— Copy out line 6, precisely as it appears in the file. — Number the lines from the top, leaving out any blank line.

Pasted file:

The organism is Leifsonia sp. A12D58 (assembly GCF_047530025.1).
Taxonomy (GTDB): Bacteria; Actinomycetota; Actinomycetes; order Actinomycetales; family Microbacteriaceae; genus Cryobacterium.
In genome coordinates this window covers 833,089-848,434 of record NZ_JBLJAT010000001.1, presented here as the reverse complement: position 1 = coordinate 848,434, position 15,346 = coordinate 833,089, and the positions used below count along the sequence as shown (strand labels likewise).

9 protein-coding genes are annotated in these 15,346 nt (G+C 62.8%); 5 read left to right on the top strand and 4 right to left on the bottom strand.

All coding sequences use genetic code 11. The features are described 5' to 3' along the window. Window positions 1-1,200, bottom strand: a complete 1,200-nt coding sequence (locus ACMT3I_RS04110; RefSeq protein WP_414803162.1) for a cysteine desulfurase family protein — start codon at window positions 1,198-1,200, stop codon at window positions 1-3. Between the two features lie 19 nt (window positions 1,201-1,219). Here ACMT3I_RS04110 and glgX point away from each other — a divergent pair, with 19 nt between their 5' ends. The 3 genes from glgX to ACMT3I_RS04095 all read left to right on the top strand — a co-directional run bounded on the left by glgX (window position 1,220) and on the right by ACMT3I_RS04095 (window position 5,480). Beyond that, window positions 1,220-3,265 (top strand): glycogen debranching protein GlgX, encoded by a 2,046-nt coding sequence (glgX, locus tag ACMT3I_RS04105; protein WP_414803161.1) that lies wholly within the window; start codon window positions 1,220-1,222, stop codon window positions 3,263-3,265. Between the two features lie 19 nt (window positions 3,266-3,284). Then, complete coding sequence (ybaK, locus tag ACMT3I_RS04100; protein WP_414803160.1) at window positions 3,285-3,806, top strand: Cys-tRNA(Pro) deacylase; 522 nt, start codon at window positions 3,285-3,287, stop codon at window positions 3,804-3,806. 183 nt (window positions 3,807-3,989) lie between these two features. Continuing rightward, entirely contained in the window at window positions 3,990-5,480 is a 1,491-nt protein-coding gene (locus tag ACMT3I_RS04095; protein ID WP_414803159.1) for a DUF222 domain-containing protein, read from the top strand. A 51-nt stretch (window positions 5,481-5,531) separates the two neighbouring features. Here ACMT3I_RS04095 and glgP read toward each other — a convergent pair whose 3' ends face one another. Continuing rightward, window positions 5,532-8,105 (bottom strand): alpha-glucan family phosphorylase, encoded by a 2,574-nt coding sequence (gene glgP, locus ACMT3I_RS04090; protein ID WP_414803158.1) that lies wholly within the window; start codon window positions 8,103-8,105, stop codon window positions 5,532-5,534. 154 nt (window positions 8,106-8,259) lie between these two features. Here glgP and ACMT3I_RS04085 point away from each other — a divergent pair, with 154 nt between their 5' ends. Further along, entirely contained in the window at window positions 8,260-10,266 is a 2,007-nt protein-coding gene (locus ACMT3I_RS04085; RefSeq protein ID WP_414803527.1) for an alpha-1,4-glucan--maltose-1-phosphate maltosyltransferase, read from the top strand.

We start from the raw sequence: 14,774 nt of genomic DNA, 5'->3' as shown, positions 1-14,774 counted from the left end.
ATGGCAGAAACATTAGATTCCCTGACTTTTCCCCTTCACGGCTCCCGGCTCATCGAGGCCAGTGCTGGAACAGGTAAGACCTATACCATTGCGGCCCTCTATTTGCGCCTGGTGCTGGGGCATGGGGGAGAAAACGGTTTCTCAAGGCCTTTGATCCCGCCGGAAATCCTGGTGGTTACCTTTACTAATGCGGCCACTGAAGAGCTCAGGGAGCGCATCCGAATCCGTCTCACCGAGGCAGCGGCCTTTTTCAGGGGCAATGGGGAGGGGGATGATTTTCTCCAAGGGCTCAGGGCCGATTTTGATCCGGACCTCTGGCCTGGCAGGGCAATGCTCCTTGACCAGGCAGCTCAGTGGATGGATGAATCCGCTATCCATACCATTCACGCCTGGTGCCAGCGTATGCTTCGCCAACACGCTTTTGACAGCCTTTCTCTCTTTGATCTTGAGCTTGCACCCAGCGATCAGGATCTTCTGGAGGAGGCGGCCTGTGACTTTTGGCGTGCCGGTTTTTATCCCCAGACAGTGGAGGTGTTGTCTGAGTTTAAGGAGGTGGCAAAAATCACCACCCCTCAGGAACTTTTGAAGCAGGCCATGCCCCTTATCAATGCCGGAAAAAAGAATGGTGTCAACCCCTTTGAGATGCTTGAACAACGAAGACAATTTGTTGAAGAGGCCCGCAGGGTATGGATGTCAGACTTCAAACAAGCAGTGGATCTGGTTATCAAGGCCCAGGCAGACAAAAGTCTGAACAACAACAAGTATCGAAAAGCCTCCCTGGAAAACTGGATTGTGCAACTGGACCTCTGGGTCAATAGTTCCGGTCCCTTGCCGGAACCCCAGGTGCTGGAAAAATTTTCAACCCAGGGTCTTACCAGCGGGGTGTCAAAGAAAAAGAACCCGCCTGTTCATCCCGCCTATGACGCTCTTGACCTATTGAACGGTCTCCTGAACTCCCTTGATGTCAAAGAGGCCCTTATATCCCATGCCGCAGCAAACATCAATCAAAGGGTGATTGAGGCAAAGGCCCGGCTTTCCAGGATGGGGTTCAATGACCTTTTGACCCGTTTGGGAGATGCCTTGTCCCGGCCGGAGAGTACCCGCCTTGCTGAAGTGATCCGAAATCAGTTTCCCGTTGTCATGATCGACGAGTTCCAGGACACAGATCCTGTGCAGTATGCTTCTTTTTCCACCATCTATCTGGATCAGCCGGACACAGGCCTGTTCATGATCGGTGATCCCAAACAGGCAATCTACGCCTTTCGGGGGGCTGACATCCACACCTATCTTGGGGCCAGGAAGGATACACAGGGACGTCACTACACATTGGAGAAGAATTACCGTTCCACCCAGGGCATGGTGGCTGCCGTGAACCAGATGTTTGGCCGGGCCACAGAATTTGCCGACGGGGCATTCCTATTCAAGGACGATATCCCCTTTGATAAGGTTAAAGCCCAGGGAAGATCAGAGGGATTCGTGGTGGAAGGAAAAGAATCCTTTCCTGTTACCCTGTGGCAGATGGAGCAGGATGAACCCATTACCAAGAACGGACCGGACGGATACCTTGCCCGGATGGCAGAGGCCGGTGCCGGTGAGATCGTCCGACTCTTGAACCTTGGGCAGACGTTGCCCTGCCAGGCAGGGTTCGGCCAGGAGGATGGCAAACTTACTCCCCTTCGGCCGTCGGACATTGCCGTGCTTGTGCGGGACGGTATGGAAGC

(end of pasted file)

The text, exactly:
We start from the raw sequence: 14,774 nt of genomic DNA, 5'->3' as shown, positions 1-14,774 counted from the left end.